multi-parent family, community, acceptance, advocacy, emotional labour, autism, advocacy, special education, allies, communication
Jess: Nora, I don’t know, it’s…
Evan: She never needs advocacy.
Jess: No. She’s a spitfire, yah.
Evan: She’s her own person.
Jess: And, you know, she knows her family, she knows that she has, you know, three parents. And she -I think she’s proud of us. She asks us to go on school trips, she invites us to the pow wow, so she introduces us to her friends, so really, um, with her our family is accepted, and with her friends, her community there’s really little to no advocacy needed so far.
Evan: I think, um, I think too with Fred, part of the advocacy though is a lot of emotional labour, and physical labour, really. You know, up until he was in this program, he wasn’t allowed to go on any school trip unattended. So there always had to be an adult available to go with him, you know, some mornings he just won’t get on the bus, and that’s how it is, and someone has to sort of drop everything and…
Tara: Stay home.
Evan: …figure out which one of us is gonna drive him, or stay home with him if it’s a really bad day. Um, you know, we’re always going to doctor’s appointments and specialist appointments and school meetings and trying to advocate to get a one-to-one worker for him, even in the autism program, which we successfully did but that took a lot of work. Um, and I mean, we have to be in constant communication with the teachers and yah. In many ways feels like a full time job on the side. And I can’t imagine doing it without three parents, let alone, you know. Sometimes I think if I was you know, a single parent, or you know, someone who’s also dealing with refugee and immigration stuff or if you know English wasn’t my first language, I can’t imagine trying to navigate through the school system and him the needs –his needs met. Um, I mean, my partner is a teacher who for years has been working in a special ed. high school and so we know the school board and the system and what’s available and how to fight and advocate for things, but without that knowledge I mean I can’t imagine being able to actually get any of his needs adequately met.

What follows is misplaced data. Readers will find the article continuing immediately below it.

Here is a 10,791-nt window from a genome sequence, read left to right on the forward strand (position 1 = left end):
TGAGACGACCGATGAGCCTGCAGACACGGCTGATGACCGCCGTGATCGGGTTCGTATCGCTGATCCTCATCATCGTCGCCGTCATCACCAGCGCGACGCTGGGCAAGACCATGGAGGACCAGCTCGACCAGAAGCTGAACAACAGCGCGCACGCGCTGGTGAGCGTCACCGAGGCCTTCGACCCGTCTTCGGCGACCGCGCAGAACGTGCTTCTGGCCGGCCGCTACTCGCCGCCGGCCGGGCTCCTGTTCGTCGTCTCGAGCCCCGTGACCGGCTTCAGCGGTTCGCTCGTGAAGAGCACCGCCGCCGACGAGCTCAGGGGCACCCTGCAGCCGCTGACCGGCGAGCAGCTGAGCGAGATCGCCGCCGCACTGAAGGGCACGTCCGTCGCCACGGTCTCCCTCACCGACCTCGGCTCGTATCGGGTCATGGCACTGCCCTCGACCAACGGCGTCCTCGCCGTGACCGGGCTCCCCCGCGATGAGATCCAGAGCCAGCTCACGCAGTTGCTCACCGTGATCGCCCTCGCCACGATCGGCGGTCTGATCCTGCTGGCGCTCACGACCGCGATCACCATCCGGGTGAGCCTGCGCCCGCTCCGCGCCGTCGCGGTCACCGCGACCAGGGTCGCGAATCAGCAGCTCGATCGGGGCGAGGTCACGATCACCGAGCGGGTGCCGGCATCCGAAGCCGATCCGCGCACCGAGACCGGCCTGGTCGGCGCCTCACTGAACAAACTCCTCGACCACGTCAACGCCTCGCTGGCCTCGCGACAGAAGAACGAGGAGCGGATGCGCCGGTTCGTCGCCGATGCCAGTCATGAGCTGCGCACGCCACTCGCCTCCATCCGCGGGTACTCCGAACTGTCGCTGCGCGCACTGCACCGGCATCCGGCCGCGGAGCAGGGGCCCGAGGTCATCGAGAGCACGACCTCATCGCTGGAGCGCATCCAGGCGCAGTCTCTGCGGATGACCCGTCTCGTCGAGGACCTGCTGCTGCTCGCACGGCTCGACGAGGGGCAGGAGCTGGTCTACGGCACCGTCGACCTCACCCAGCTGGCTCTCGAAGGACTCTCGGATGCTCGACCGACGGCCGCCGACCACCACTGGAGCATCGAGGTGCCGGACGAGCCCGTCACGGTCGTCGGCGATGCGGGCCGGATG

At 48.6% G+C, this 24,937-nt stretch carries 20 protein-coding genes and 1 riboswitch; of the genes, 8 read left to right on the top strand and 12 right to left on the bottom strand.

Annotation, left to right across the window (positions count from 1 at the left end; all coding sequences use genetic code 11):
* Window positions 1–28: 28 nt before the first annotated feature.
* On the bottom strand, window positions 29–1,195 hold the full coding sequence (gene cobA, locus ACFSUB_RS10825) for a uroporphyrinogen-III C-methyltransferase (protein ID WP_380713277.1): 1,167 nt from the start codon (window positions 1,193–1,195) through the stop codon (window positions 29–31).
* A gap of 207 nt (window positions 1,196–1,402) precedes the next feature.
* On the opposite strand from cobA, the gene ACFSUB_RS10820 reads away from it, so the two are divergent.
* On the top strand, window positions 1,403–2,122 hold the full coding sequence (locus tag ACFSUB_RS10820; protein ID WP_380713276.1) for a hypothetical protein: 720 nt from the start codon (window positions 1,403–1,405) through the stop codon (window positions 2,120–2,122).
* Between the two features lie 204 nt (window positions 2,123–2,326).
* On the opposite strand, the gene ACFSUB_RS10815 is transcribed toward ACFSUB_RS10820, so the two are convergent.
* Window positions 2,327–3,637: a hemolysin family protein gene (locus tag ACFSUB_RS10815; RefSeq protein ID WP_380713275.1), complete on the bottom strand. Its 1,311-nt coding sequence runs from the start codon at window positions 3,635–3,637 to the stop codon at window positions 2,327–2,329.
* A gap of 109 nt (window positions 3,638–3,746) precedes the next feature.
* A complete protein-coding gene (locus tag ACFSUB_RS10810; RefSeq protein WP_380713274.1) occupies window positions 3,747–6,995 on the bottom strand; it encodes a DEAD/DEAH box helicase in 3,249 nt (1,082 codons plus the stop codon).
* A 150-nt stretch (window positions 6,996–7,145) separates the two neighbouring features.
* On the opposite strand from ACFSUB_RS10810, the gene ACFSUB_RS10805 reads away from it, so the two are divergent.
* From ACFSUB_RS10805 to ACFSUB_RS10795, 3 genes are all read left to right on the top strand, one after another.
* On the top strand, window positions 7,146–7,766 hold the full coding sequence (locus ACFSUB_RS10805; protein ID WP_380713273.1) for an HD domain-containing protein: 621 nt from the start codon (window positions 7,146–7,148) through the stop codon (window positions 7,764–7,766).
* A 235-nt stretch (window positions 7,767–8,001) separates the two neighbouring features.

Jess: The teachers at our son’s school have also done a lot of advocacy for him and his needs by supporting us when he’s needed a one-to-one worker, by communicating with us, all three of us regularly on Fred’s needs, uh, you know, concerns that they have, what his day’s been like, you know, what might be happening at home, like after a day at school, if it was a bad day, a good day. So the teachers have really been integral to the advocacy part as well.